Green Apple Riesling My favorite of the Taylor Brooke whites, this is one of their fruit-infused Rieslings. Not a blend, the fruit-infused Rieslings are the result of incorporating natural fruit essence (similar in concept to vanilla extract) into 100% Riesling. The results are very impressive producing wines with deeper, more distinctive fruit notes without creating overly sweet fruit wines. The notes of Green Apple are distinct in the nose, but gentle – I expected the green apple to be much stronger than it actually was. The earthy, slightly grassy notes of the Riesling were still present and blended beautifully with the slightly floral tart smell of green apple blossoms. In the mouth, the wine has many of the hallmarks of the Riesling, drier with lightly grassy notes. As with the nose, the green apple is distinct but not overwhelming, providing both a light sweetness and a crisp tartness reminiscent of that first bite into a crisp green apple. The mouth feel is soft and silky and the wine has just enough acid on the finish to provide a nice balance and contrast. Overall, a very nice wine.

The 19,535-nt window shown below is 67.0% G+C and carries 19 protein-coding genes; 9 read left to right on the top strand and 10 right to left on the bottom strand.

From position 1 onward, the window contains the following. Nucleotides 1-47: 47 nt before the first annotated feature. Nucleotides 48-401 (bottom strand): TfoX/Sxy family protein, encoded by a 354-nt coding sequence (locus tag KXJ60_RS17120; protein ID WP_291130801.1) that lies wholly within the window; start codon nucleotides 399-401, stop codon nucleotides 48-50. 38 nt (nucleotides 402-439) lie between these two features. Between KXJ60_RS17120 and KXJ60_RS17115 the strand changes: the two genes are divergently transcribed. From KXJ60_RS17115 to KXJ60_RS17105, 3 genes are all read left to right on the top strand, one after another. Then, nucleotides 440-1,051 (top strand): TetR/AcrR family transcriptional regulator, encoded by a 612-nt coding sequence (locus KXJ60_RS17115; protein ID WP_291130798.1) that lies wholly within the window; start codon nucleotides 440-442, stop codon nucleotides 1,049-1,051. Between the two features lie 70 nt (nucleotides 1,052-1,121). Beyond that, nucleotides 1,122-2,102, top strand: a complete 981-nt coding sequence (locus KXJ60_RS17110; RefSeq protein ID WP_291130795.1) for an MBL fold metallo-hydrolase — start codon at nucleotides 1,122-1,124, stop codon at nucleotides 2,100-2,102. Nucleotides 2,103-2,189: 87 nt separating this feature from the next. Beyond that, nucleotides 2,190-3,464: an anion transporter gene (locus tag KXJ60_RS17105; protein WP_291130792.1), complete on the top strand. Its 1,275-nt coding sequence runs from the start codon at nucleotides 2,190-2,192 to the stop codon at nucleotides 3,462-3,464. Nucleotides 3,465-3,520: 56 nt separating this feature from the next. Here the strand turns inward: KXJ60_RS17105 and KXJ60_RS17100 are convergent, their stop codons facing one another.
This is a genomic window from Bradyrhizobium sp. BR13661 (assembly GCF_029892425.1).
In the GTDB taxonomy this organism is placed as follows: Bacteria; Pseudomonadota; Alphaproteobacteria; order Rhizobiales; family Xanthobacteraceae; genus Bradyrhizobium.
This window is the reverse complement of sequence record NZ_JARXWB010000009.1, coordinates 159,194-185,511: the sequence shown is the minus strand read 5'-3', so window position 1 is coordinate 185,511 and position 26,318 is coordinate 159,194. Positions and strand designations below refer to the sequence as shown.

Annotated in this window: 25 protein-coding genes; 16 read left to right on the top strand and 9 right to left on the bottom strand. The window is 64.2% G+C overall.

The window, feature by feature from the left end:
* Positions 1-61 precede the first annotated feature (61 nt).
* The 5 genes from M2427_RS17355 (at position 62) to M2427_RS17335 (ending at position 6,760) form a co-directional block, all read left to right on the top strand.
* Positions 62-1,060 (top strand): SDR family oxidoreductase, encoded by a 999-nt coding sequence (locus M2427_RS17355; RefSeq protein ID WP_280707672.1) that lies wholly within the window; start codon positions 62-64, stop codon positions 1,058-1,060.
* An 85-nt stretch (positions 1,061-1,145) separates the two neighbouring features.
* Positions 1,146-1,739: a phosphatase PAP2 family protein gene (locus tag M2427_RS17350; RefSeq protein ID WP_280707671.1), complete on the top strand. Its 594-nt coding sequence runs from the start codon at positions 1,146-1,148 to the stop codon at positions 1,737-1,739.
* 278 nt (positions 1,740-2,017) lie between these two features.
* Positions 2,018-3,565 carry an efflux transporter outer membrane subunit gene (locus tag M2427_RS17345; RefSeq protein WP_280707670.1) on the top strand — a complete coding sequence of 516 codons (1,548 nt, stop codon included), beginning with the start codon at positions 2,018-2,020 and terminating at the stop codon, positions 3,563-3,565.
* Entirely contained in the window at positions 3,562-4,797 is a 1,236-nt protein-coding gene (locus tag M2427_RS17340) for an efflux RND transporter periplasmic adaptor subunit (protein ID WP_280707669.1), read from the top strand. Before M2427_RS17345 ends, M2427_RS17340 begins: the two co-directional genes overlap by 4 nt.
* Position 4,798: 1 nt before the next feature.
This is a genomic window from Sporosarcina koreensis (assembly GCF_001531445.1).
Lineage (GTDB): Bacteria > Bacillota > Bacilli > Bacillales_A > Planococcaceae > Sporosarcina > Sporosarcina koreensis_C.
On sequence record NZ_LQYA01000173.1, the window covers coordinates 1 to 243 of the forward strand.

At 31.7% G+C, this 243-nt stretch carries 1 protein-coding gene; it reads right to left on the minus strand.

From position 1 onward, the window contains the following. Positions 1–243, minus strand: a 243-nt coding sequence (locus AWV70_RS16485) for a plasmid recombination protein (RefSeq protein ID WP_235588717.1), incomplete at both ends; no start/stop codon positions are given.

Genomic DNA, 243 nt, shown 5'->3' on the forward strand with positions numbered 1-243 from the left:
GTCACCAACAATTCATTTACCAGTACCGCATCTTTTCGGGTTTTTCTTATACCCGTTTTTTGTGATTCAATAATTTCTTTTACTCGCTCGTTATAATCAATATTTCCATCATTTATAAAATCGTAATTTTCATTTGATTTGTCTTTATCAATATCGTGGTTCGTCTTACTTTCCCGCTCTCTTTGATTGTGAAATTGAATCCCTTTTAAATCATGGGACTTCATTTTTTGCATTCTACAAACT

Summer Peach The whites concluded with the first of Taylor Brooke’s seasonal wines, the Summer Peach. Available May 1st each year, the Summer Peach is one of their more popular wines. Like all the Rieslings, the color is a pale straw. The nose is stronger than either the Riesling or the Green Apple Riesling, with very distinct notes of peach. In the mouth the peach notes are strong, but not too sweet. Like the Green Apple Riesling, the mouth feel is soft and silky, with a satisfying finish. The acid provides a very slightly bitter finish which I found to be a bit off-putting; it’s almost as if the strength of the peach notes were leading me to expect more of a dessert wine with a smoother, richer finish. Still, overall a very nice wine and one that will pair well with a wide variety of late spring/summer dishes, particularly grilled food, seafood and summer pastas.
As that finished the whites, I took a short break, rinsed my glass and prepared for the Reds…